"Battleground" is a superb hour of television. The premiere episode of the Stephen King anthology series Nightmares & Dreamscapes, "Battleground" was heralded as a "minor masterpiece" by the New York Times, and the Washington Post referred to it as "near perfection." People familiar with King adaptations were likely not too surprised by the accolades; horror anthology series had done very well by King in the past. "Word Processor of the Gods" and "Sorry, Right Number" both became excellent entries for Tales From the Darkside, "The Moving Finger" was as silly and weird for Monsters as it was on the page, and "Gramma," with a screenplay by Harlan Ellison, remains one of the standout episodes of the 1986 version of The Twilight Zone.
Horror legend Richard Christian Matheson (Created By) brought something new to the party. Working from King's terrifying short story from Night Shift, Matheson turned in a risky, brilliant script for the short film … featuring zero dialogue. Director Brian Henson took the reins from there, crafting an intense, nerve-wracking hour of television (TNT, the network on which Nightmares & Dreamscapes was originally broadcast, worked to preserve the cinematic feel of the piece by airing "Battleground" without commercial interruption.) Of course, even with a terrific script, a wonderful director, and full support by the network, something as odd as a silent horror movie in 2006 could have fallen apart without the right actor. Enter Academy Award winner William Hurt, fierce and quietly menacing as hired killer Renshaw.
All three contribute to Gauntlet Press's fantastic new limited edition commemorative book, Stephen King's Battleground. If this sounds like a niche project for a niche audience, well, yes and no. This type of project will primarily appeal to Stephen King superfans, those readers and aficionados who must own everything associated with Stephen King, his writing, and films based on his work. But this book deserves a broader appeal, too, not just for horror fans but for anyone interested in film and how movies – especially good ones – are made.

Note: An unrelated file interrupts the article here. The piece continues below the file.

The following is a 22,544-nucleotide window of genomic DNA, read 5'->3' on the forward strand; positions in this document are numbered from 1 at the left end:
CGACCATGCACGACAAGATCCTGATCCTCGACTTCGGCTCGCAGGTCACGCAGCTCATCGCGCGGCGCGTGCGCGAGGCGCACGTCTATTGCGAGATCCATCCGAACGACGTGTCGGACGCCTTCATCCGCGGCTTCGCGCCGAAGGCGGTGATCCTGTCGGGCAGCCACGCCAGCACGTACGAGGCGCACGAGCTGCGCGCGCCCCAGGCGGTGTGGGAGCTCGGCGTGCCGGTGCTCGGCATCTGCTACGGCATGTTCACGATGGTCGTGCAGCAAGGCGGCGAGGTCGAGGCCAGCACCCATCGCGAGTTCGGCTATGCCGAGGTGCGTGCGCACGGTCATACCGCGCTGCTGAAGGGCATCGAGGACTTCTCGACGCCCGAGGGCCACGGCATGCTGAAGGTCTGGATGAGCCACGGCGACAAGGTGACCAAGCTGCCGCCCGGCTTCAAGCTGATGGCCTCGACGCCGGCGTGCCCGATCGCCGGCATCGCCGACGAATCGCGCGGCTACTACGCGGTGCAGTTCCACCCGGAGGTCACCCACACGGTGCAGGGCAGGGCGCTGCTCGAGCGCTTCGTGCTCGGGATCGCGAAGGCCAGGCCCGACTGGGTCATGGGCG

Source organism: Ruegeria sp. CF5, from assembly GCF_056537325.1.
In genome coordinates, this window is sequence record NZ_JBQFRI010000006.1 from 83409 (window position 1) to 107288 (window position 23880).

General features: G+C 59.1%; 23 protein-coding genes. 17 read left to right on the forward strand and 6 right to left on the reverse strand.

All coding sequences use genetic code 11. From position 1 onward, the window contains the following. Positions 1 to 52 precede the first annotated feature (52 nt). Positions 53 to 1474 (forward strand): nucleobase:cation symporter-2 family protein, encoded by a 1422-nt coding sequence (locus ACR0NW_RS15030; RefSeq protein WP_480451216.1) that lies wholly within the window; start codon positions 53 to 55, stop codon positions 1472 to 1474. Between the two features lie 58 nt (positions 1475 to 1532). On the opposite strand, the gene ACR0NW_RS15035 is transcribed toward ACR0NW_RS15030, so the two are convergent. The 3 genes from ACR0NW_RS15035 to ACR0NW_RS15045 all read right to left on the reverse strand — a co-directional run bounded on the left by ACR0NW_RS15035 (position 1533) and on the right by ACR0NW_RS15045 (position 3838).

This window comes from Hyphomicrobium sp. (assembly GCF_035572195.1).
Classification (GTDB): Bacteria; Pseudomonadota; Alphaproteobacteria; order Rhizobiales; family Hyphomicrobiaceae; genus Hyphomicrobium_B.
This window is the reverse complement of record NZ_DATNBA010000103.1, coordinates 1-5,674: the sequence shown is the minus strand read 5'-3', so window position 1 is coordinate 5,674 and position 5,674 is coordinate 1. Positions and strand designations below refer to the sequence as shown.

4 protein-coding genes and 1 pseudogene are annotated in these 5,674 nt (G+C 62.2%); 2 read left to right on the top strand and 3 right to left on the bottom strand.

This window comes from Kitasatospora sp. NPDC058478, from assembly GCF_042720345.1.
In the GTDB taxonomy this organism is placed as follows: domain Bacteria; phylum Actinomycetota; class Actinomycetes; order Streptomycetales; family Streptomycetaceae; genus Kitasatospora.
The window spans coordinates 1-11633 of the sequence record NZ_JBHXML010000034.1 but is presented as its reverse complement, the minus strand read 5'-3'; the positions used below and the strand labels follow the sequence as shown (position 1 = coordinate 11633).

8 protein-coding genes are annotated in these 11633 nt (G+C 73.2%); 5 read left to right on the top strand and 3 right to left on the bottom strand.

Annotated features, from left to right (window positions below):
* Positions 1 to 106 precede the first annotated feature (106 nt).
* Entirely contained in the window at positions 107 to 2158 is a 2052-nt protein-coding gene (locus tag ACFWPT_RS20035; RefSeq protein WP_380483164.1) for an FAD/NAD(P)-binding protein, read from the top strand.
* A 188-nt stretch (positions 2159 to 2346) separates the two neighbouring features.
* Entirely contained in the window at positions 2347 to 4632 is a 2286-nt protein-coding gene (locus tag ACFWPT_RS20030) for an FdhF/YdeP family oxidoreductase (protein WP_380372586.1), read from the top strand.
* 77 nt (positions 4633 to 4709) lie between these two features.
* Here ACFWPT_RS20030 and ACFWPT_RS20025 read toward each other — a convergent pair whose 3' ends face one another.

Stephen King's Battleground looks at the short film from all angles: expectedly, King's original short story is here, as compact and unsettling as always, as is Matheson's excellent script. (Side note: if the lack of dialogue in the film seems unsettling, in the script it's downright bizarre. For those who have read scripts before, this teleplay feels markedly denser; Matheson makes up for it with short, clipped stage direction that translates to our image of Hurt's Renshaw with ease.) In addition to the screenplay, Matheson also edited the book and provided the appreciative introduction. But then there are essays and interviews with everyone involved: the producer, the head of TNT programming, the makeup designer, and a short essay by William Hurt – a self-proclaimed Stephen King fan – himself. These different perspectives offer in-depth insights into the process of turning Stephen King's imagination into film. (A bonus: a lot of these sections are just fun; these people are as blown away by how terrific "Battleground" is as critics and audiences were.)
One of the most interesting chapters features an essay by Jeff Beal, who won an Emmy for Best Dramatic Score for a Miniseries or Movie for "Battleground." Beyond the essay, Beal includes a segment of the actual award-winning score, a fascinating detail most books wouldn't have bothered with. There's also a long section devoted to the film's storyboards, it plays out here like a comic book almost as intense and arresting as the film itself.
Unfortunately, the 26-copy Lettered Edition of Stephen King's Battleground was sold out prior to publication, but the other editions remain available. The 125-copy Signed Numbered Edition, signed by Richard Christian Matheson, Jeff Beal, and other contributors to the film, can be had for $125; this edition includes a free DVD bonus of "Battleground." The regular limited edition, unsigned, is $75. Both of these editions feature eight full-color pages of never-before-released photos from TNT.
Stephen King's Battleground is set for publication Spring/Summer 2012 from Gauntlet Press.